Topolino, Italy’s long running digest-sized Disney comics mag, has just celebrated its 60th anniversary. The magazine is one of the most popular in Italy, read by both adults and children, and special issues can sell one million copies…in a week. Mama mia!


The 60th anniversary is celebrated in this week’s special issue (#2784). Readers can win a trip to Disneyland Paris and there’s a special website where people can vote on their favorite stories from the last 60 years. After the initial votes a list of 12 stories has been compiled, and readers can now read and vote on these 12 stories online (to view them visit the website then click on ‘vota’). Among the finalists are Romano Scarpa’s The Flying Scot (1957) and Mickey’s Inferno (1949) by Guido Martina and Angelo Bioletto. Both of these stories were published in the United States in Uncle Scrooge 315 and Walt Disney’s Comics & Stories 666 respectively.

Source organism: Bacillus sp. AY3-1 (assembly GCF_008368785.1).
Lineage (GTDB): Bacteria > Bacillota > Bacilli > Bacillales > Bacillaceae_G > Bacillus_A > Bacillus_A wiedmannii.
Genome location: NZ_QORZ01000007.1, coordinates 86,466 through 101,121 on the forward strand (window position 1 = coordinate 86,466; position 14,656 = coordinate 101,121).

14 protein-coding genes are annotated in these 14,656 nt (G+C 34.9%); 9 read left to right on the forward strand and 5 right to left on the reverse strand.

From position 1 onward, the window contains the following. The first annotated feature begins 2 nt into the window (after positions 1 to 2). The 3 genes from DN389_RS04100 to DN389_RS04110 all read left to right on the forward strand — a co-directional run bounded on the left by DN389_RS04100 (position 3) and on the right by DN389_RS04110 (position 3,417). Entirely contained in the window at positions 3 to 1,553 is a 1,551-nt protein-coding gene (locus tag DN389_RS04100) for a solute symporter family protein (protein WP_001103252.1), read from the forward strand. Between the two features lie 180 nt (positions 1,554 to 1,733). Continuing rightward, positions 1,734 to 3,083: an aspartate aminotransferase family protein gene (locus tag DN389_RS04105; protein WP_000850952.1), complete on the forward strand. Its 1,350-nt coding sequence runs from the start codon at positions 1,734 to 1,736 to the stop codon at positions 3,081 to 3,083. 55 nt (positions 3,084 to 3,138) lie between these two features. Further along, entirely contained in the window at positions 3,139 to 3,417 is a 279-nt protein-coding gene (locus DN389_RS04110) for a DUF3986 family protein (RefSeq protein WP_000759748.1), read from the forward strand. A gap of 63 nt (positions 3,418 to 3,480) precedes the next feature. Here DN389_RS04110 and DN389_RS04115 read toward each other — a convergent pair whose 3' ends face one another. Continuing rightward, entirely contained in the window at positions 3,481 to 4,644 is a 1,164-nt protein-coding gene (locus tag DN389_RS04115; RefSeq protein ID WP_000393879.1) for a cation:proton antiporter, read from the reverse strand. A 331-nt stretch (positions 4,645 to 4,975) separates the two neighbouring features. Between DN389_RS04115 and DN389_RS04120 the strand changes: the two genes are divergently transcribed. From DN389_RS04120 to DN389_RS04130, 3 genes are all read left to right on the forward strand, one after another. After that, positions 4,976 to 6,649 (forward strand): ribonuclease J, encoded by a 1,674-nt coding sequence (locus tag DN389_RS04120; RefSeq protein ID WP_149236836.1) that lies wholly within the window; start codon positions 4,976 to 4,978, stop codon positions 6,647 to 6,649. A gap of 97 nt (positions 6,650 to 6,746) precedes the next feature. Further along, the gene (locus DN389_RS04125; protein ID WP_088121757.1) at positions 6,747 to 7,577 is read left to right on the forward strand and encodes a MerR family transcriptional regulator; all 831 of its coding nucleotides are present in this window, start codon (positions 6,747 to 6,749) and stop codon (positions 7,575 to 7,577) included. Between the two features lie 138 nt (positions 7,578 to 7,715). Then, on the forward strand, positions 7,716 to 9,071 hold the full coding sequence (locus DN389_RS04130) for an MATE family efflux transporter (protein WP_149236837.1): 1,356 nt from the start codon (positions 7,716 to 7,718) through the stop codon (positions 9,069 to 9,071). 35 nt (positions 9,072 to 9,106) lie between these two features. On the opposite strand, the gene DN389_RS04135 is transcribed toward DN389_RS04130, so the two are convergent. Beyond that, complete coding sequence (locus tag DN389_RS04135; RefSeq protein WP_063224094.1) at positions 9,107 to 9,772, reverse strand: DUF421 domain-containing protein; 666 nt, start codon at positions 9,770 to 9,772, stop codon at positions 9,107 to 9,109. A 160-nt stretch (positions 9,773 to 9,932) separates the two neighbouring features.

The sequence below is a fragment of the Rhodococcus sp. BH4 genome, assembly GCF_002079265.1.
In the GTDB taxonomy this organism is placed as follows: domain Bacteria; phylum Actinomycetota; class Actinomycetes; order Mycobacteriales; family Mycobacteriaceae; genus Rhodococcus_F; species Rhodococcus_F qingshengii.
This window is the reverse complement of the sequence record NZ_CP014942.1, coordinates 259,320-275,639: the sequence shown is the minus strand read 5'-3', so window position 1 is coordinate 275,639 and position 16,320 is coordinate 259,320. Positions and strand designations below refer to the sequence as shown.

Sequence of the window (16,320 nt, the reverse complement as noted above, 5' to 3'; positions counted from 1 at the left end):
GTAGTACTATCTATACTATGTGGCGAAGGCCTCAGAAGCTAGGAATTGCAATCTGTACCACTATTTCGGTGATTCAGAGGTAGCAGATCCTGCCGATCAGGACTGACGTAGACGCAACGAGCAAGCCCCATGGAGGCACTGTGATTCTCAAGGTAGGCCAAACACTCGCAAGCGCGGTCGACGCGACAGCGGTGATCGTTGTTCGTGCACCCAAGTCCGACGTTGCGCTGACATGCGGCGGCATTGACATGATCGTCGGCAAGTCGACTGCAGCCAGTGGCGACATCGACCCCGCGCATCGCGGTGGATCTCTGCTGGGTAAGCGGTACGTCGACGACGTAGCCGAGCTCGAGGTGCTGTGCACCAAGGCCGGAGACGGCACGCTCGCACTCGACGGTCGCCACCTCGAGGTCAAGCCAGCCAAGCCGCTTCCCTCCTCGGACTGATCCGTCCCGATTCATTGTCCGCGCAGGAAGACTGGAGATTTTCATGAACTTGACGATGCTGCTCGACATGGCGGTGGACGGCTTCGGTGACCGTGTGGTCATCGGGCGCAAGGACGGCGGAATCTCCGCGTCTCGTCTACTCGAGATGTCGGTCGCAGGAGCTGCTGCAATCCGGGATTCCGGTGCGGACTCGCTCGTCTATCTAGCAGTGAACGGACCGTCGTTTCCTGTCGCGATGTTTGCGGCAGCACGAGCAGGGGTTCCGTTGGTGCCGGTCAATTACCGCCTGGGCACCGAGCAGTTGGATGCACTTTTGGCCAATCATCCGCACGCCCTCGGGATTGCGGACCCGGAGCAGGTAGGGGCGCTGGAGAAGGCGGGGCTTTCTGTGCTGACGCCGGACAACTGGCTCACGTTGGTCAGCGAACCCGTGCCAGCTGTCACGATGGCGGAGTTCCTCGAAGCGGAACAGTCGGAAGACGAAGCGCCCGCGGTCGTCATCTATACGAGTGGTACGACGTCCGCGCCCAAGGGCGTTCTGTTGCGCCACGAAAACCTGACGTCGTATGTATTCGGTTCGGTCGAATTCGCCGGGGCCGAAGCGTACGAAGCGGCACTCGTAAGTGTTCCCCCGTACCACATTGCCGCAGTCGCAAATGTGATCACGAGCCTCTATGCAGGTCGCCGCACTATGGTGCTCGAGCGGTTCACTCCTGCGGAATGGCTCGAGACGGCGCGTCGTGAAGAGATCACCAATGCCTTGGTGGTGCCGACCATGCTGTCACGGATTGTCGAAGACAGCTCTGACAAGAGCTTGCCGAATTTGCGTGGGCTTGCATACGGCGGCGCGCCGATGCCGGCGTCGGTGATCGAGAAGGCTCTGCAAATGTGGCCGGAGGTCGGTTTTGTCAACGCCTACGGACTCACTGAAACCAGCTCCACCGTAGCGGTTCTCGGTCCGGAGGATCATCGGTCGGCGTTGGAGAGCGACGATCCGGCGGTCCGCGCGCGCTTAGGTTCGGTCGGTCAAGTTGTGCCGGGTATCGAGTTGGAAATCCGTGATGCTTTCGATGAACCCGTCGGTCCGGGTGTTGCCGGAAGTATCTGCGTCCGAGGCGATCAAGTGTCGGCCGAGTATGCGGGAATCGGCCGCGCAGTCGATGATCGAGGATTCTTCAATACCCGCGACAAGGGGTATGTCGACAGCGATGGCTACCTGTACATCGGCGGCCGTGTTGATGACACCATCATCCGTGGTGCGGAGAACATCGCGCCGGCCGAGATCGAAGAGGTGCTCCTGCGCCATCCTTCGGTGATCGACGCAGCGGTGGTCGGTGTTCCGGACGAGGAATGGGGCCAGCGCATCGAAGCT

“Mickey’s Inferno” is, as you might expect, a takeoff on Dante’s Divine Comedy, only with Mickey and other beloved Disney characters going to Hell. That wouldn’t fly here in the US, but the Europeans love it!

[Thanks to Tireless Torsten for the link.]


  1. Wait… Mickey’s Inferno *did* “fly here in the U.S.” in early 2006 (the quote even says so). David Gerstein, Dwight Decker, Willie Schubert and Scott Rockwell busted backside to get that 37-page beast translated and fit for print stateside. ;)

    A little inside tidbit: (Gemstone/Disney EiC) John Clark was giddy as a schoolboy about putting something like this into issue #666 of Comics & Stories. He had a mischievous glint in his eye for MONTHS. (LOL)

  2. It still boggles that in Italy, Scandinavia and other European countries Disney titles are selling weekly to incredible numbers and read by all ages -and here, even with the backing of Diamond’s publishing arm, can barely scrape by.

  3. Easy to explain, Oliver. In Europe they are sold in newssands and other mass market venues. In the US they are sold on the direct market and MAYBE a couple of bookstores, tops.

    I’m not saying that putting them out on US newsstands would make they sell millions, of course. Disney comics sales (like all other newsstand comics) are falling all over Europe. But they do have a LARGE readership they build while newsstand comics sales were still strong.

    Hunter (Pedro Bouça)